I also often worry about making deadlines and getting all the work done—even when there’s no reason to worry.  

These thoughts can take over so quickly that one minute you’re feeling fine and the next you’re not. For example, earlier this year when my provider said I was anemic and suggested I see a specialist, I headed to Google and I diagnosed myself: cancer!

As a mom with generalized anxiety disorder, it’s also no surprise that I often worry about my kids, but probably more than a mom without the disorder. 

For example, my kids are in elementary school but when I check on them at night, I still check to make sure they’re breathing. When one of them gets a cold or has a stomachache, I worry that it’s something more serious. 

When my husband takes my daughters out to run an errand, I make sure to give them hugs and kisses and then start to worry, what if they all die in a car accident?

And if my husband says he’ll be home by 7pm, and it’s 7:05, I immediately think he’s been in a car accident too. 

Money is another hot button issue when you have GAD. Although we’re fortunate and can pay our bills and save, I worry that one or both of us will lose our jobs, not be able to pay the bills and go into debt. 

Another way being a mom with generalized anxiety affects my life is that I feel overwhelmed by every responsibility big or small: cooking, cleaning, Target runs, the kids’ homework, their doctor’s appointments, parent-teacher conferences and meetings, paying the bills, sending in health insurance claims. The list goes on and on.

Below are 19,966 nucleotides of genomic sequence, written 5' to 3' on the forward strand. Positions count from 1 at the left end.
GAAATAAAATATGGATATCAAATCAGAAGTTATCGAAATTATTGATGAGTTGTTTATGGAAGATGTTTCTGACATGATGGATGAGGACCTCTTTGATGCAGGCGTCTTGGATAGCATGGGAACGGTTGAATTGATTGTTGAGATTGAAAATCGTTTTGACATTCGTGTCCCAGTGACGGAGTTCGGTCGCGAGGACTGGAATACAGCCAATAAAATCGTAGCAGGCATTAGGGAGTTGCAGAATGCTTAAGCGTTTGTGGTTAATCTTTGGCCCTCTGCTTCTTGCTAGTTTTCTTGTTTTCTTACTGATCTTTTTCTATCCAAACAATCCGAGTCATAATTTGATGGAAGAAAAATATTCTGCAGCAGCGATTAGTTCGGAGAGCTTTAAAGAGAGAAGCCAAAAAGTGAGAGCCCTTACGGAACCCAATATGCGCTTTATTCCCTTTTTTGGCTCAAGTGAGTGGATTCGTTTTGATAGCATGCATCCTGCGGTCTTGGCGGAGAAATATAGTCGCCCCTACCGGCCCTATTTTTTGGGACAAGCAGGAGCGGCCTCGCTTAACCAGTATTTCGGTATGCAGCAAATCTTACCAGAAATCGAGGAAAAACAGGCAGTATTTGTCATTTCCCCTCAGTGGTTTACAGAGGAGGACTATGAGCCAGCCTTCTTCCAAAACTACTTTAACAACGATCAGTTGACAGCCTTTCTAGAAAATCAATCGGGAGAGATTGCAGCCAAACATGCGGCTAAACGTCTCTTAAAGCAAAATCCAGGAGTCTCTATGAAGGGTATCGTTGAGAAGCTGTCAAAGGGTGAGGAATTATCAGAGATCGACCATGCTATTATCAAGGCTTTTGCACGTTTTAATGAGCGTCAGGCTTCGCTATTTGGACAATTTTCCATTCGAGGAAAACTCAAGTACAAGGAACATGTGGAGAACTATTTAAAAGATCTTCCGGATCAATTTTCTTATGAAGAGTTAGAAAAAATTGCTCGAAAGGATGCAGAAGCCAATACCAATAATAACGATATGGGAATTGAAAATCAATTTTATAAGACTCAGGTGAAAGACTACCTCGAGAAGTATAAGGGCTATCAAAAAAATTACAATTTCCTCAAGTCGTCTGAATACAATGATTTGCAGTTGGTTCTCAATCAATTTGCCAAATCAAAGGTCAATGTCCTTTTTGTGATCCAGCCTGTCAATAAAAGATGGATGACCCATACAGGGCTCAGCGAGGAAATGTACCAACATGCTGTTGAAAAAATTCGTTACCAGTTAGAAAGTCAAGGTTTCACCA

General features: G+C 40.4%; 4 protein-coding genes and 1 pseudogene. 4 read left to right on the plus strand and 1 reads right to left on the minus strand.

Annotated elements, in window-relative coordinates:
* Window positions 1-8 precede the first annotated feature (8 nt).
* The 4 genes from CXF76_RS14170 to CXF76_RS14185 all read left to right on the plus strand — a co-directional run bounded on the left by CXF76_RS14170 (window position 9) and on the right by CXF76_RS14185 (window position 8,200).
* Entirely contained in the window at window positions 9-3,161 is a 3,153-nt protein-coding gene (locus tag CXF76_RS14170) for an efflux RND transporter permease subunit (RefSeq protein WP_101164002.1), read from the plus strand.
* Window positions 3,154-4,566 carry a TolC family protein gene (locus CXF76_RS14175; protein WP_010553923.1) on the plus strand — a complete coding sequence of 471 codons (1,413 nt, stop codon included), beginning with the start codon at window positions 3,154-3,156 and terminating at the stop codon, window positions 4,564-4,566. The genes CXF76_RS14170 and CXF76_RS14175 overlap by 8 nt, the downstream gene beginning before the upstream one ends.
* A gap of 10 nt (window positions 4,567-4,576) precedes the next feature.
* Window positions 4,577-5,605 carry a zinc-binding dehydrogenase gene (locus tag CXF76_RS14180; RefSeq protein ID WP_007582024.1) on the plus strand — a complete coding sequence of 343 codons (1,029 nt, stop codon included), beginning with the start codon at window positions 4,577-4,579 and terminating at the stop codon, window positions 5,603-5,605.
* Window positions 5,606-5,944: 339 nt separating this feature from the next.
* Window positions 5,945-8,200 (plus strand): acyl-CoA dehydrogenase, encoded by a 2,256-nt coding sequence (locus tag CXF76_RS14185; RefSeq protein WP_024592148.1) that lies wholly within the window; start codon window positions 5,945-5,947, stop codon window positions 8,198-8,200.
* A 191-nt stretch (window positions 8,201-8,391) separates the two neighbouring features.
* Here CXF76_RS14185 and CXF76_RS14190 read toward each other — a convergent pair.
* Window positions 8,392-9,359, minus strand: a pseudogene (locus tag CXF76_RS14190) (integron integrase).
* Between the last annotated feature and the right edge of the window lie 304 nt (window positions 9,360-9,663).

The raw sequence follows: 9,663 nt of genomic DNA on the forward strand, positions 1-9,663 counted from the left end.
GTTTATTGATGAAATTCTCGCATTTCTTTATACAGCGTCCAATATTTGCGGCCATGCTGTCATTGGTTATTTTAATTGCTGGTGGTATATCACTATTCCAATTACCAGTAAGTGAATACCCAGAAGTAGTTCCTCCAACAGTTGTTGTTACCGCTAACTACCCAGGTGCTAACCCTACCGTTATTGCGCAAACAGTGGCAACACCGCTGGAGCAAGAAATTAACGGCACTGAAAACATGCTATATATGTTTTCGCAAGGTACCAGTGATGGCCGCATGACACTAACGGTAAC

GAD can also make me irritable. When my kids act silly, run around the house, have a meltdown or shriek with happiness because their dad is tickling them, it feels like fingernails on a chalkboard. 

It all sounds completely irrational—because it is—but getting yourself out of the worry cycle is tough. People can tell me “be positive,” “relax” or “stop worrying,” but if it were that easy, then no one would have GAD.

GAD Symptoms and Signs

If you experience anxiety from time to time or around a certain life stressor, you know what it feels like. But for people with GAD, they find it hard to control the anxiety, and experience 3 or more of the following symptoms for 6 months or longer:

  • Feeling nervous, irritable, restless, or on edge


  • Being easily fatigued, feeling weak or lightheaded


  • Difficulty concentrating or mind going blank


  • Muscle aches and tension, headaches, stomach aches and other pain


  • Problems falling or staying asleep


  • Having a sense of impending doom, danger or panic